| 1 January 2006
Burnt City mothers suffered from malnutrition
A team of archaeologists working at the 5200-year-old Burnt City in Sistan-Baluchestan Province(Iran) believes that mothers of the ancient city suffered from malnutrition at one period of time due to the skeletons of stillborn fetuses recently discovered in the site's cemetery, the director of the team said. "The archaeologists unearthed the skeletons of the fetuses during the ninth phase of excavations. They believe that all of the fetuses were stillborn," Farzad Foruzanfar added.
The archaeologists have several theories, with malnutrition of the mothers being the most important. Malnutrition is one of the most important factors which causes problems in the growth of fetuses and consequently causes stillbirths, Foruzanfar explained. The archaeologists have found no more evidence to prove their theory about the malnutrition of Burnt City mothers, and therefore further study of the matter is necessary.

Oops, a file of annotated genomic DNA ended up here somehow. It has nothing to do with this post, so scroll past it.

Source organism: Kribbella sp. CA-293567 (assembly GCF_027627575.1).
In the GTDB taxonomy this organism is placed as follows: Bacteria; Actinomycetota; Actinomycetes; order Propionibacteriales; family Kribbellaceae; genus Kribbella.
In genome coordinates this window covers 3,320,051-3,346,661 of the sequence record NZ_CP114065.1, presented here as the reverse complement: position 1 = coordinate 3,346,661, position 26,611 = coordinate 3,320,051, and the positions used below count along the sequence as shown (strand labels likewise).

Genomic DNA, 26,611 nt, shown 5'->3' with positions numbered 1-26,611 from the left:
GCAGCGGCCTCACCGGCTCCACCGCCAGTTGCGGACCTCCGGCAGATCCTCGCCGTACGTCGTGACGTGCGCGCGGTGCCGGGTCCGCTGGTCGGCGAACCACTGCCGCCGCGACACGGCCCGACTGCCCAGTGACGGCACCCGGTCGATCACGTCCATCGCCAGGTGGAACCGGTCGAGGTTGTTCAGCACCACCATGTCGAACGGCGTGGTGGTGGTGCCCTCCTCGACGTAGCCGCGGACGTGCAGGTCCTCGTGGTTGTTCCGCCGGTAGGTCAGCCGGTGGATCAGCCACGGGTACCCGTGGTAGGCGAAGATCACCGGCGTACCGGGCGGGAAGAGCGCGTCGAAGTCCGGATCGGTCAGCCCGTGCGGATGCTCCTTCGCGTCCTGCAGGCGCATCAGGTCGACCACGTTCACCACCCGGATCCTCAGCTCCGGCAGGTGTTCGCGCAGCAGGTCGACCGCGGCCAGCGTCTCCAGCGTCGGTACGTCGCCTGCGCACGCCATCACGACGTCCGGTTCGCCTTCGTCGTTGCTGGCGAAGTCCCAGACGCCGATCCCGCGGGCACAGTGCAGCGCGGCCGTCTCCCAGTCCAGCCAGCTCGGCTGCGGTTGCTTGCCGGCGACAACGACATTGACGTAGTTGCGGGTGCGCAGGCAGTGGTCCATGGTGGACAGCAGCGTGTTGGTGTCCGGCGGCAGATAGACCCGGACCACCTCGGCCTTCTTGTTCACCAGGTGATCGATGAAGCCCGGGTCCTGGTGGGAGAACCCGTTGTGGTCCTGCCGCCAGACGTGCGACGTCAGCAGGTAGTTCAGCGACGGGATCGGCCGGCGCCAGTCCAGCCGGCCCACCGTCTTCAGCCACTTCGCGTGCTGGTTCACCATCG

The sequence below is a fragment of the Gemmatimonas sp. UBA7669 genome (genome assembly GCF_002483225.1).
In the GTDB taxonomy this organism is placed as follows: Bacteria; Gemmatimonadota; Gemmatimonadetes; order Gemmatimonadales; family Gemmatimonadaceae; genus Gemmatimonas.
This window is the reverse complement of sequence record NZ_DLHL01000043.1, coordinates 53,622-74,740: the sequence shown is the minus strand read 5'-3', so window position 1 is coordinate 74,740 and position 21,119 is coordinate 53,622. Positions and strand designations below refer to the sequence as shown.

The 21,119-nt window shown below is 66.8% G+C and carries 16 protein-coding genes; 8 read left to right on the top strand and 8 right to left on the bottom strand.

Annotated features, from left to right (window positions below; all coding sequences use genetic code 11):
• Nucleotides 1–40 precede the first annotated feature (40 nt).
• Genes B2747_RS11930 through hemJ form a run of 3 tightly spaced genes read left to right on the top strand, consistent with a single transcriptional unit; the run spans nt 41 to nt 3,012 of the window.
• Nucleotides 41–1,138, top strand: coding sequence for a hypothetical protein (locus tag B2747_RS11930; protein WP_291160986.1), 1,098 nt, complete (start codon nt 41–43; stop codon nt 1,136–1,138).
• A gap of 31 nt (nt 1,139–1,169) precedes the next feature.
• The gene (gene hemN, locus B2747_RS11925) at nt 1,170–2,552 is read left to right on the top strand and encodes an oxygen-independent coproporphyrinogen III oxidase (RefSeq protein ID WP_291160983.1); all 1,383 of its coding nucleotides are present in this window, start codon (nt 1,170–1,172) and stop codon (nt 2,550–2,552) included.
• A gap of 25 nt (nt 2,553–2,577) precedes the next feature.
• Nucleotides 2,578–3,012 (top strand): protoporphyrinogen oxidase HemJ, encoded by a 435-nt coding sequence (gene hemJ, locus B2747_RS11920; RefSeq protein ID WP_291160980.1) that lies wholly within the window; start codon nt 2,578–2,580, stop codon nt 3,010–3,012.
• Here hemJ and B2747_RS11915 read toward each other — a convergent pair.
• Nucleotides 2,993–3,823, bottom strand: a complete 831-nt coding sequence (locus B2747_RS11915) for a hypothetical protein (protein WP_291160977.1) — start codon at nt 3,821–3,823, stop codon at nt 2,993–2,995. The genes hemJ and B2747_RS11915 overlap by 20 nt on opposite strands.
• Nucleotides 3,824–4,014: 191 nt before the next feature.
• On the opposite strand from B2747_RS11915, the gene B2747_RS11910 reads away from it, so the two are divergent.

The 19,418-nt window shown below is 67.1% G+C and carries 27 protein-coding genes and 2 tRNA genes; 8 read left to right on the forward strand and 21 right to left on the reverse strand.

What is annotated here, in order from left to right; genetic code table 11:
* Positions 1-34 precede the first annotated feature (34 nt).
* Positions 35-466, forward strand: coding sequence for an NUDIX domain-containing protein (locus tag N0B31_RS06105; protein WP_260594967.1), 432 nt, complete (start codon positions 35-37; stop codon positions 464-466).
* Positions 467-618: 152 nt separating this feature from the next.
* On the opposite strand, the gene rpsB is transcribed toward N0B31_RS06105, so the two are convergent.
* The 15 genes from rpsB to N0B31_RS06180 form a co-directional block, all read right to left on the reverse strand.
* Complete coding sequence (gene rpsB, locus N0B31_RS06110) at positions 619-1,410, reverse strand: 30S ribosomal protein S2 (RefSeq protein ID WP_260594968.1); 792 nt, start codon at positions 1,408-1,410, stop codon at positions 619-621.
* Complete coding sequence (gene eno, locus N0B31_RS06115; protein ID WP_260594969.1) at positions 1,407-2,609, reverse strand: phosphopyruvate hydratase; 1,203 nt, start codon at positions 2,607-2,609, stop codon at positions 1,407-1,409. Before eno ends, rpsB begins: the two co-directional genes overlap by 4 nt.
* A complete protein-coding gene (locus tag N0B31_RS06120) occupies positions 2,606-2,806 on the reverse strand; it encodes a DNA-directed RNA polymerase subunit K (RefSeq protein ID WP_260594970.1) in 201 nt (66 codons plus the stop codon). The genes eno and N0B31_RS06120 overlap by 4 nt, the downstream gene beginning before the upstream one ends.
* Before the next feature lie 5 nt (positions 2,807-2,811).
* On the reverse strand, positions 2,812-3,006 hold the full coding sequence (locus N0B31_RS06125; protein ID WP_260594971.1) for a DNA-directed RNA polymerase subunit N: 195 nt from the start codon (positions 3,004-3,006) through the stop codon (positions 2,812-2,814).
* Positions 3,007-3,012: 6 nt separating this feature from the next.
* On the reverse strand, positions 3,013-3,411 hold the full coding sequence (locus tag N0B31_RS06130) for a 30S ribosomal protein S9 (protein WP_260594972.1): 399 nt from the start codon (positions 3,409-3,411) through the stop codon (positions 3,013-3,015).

A number of Italian paleontologists were to accompany the team in the ninth phase of excavations in order to study the diseases common in the city, but the plan was not materialized due to some bureaucratic problems in Iran. A joint team from the Archaeological Research Center of Iran and Britain's University of Newcastle are to begin a study in early 2006 to determine the reasons for the variations in the growth rates of children in ancient times at the Burnt City.
Source: IranMania (31 December 2005)
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